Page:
Rent Your Boat, Brian Stefka

 

“Achieving Three Positive Objectives When Renting
Your Boat”

Highlights from this Segment

– Three different types of rentals and what they mean for you

–  The one thing you must ask your marina before renting out your boat

– Why this rental is the most dangerous

–  Looking for a hotel on the water? Check out this type of rental.

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(transcript for this segment)
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Here’s what you’ll discover in this presentation…

  • Advantages and disadvantages to renting out your boat
  • The most useful technique to turn a renter into a prospective buyer
  • An insider secret to using a rental management company
  • The #1 way to mediate passive risk
  • How to avoid losing your insurance coverage
  • Three top risks when renting out your boat
  • If you are not charging renters for these primary revenue sources, you’re losing money
  • A free online tool you can use today to rent out your boat
  • Three-step blueprint to protect your investment if your boat comes back damaged
  • The most important reason to be aware of the passenger and weight limits on your vessel when renting it out

About Brian Stefka

Brian Stefka has been advising boaters on how to rent out their own boats and provides the necessary tools to do so. He owns RentbyBoater.com, an online marketplace that brings boat owners and boat renters together. 

Transcription

Robin: Wow, so what are the different types of rentals they can offer?

Brian: Well, that’s a great question and while deciding to rent your boat you have three primary rentals to choose from and the packages or options you offer to your renters can be a combination of these three.

The first one is a Bareboat Rental. This is pretty much a rental with no captain or crew.  The responsible party for the vessel and individuals aboard will be the individual renting your boat. In other words, for example you take out a small 18’ boat and you and your wife, your friends or your kids just head out on your own accord.

There’s also a Charter Rental. This is where a captain and sometimes crew operate the vessel directed by the renting party as to where they would like to go.

Another one is the Dockside Rental. This is a newer concept but this option would allow you to rent your boat while it is sitting on the dock, just like a hotel room.  The boat is not allowed to be started or leave the dock.  The renters can still enjoy the features of the vessel and amenities at the marina.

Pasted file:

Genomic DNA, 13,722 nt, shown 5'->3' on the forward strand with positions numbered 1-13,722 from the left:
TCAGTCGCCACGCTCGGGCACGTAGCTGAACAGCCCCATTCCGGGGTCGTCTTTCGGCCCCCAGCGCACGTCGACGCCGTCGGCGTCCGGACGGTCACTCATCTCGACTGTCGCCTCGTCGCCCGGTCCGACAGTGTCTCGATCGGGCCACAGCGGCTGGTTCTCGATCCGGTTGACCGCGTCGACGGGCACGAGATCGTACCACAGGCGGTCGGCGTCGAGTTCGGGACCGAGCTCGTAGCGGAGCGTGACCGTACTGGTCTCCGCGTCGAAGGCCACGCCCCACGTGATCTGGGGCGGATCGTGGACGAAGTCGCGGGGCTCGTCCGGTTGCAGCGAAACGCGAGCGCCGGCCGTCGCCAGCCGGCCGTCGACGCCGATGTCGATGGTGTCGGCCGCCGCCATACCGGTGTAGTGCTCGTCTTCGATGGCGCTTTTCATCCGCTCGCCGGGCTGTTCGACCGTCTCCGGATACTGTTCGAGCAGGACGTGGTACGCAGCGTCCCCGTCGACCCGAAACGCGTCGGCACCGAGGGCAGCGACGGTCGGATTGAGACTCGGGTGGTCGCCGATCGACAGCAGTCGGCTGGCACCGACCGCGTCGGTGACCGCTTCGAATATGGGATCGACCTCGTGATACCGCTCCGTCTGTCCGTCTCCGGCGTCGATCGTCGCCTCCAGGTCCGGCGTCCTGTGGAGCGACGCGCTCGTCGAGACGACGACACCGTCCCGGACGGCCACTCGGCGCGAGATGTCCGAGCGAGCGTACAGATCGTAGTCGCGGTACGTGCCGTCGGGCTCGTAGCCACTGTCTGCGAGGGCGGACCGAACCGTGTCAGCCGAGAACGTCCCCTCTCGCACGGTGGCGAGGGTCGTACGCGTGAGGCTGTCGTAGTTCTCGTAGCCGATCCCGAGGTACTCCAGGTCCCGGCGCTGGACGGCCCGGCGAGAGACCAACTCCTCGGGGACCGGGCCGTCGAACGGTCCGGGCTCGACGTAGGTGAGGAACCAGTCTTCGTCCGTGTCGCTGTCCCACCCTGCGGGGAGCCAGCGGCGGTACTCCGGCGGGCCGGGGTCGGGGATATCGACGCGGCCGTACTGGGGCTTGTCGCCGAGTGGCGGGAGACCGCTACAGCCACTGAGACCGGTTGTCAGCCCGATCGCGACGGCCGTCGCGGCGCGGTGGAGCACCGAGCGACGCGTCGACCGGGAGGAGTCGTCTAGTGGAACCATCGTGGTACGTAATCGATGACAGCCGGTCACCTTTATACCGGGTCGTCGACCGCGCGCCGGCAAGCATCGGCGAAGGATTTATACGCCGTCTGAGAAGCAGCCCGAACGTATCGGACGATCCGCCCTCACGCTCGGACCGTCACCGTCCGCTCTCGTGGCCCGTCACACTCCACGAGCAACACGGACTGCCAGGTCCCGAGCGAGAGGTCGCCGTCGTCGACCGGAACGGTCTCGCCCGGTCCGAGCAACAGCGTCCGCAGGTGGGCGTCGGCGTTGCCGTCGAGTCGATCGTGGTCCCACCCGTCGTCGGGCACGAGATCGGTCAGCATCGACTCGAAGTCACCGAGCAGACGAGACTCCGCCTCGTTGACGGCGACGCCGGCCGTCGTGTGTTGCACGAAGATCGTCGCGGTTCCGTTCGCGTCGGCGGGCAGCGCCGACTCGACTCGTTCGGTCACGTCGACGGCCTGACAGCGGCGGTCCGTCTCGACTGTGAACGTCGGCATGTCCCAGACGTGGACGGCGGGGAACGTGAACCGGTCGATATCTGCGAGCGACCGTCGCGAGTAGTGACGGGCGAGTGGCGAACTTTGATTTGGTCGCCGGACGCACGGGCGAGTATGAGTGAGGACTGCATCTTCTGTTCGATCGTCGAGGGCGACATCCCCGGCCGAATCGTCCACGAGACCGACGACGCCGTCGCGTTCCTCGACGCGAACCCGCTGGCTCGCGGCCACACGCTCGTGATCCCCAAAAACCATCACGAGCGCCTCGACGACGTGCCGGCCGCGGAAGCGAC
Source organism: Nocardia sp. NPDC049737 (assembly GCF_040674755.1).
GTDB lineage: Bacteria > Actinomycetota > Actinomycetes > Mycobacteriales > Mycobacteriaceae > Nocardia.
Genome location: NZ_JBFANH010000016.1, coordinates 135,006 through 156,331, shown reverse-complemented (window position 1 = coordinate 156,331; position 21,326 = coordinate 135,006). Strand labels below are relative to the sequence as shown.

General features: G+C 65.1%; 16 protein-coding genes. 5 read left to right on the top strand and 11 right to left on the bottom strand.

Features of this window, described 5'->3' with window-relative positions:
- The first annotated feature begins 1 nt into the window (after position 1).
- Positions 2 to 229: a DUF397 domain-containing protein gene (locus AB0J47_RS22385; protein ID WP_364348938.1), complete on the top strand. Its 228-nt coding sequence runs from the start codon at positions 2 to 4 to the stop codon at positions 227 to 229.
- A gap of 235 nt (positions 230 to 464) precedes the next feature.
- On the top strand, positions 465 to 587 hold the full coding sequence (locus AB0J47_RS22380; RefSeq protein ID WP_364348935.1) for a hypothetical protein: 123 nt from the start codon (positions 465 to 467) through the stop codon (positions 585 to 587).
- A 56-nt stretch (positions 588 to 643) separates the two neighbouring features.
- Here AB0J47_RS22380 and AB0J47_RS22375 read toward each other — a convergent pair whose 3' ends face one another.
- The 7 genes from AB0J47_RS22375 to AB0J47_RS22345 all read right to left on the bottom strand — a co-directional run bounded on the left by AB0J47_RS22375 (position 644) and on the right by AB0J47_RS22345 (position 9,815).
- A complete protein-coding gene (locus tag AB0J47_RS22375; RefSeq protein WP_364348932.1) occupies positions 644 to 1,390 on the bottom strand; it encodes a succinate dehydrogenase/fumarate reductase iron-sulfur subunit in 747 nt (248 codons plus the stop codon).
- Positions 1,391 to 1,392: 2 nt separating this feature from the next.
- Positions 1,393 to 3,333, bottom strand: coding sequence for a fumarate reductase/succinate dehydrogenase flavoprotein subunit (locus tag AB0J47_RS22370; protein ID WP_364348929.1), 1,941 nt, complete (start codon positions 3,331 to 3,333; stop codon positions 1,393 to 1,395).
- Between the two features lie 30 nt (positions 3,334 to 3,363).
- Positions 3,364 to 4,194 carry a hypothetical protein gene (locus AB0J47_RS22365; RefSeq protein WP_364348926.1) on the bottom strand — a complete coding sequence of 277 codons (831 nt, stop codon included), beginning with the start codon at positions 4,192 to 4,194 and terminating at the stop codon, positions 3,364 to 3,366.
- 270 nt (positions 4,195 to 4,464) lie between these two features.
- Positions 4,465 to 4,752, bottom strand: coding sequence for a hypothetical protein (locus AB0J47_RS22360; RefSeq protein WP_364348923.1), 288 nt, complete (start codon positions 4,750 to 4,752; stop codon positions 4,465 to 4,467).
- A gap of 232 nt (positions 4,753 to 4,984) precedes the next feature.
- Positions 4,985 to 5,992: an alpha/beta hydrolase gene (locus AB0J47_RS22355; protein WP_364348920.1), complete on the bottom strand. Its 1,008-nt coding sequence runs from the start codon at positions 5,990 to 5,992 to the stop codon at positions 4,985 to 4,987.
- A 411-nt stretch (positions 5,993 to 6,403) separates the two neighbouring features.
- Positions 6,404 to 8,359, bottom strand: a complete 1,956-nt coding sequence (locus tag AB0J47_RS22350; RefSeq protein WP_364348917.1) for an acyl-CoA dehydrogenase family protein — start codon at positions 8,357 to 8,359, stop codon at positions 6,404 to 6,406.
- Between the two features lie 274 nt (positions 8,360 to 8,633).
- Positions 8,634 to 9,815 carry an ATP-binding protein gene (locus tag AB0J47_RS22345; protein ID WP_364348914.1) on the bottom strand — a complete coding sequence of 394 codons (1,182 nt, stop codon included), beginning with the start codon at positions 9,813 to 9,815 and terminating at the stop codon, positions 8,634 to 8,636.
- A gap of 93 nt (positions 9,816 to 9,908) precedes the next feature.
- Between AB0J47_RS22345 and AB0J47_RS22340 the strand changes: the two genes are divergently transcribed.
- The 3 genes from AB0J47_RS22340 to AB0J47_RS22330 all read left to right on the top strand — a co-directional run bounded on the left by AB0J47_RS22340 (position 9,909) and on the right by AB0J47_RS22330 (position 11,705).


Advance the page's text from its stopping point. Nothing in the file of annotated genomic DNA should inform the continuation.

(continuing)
Other sources of revenues besides just renting – you can also rent fishing poles, fish finder, bait, ice, supplies. It’s completely up to the owner of the vessel.

Robin: Wow, the Dockside Rental sounds really interesting.  As you know, more and more boat owners are using their boats as a condo on the water today, and not going anywhere which is a little sad. I think partly because of the gas prices. Can you do the same if the boat is on a mooring? Would there be any reason why a marina would not permit Dockside Rentals?

Brian: To be honest, I have not personally worked with a rental on a mooring, but that sounds like a great idea assuming you have a dinghy or some form of motor transportation back and forth from the land available to the renter. I would imagine down in the British Virgin Islands, there’s some nice waters and that would be pretty nice. But, always check with your marina and your marina contract if you’re a slip owner to ensure that renting your vessel is allowed wherever you’re at. Typically the slip contracts that you see only stipulates subletting is not allowed. In other words you can’t rent out the dock to another boat. But it’s always good to make sure and check with your marina before you decide to rent your own boat.

Technically, by renting your boat renters will use the amenities, spend money in ship stores, eat at restaurants and shop in local businesses. So, it’s pretty much a win-win for everyone in these marinas.

Robin: I agree. Ok, let’s go back to Bareboat Rentals for a minute – isn’t this a bit dangerous, just renting the boat out to anyone? 

Brian: Absolutely, there’s definitely risk involved just like there is with any investment. Your boat is an investment. The trick is to mitigate those risks by following all your local rules and regulations. Maintaining your boat … 

 

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 Posted by at 11:41 pm

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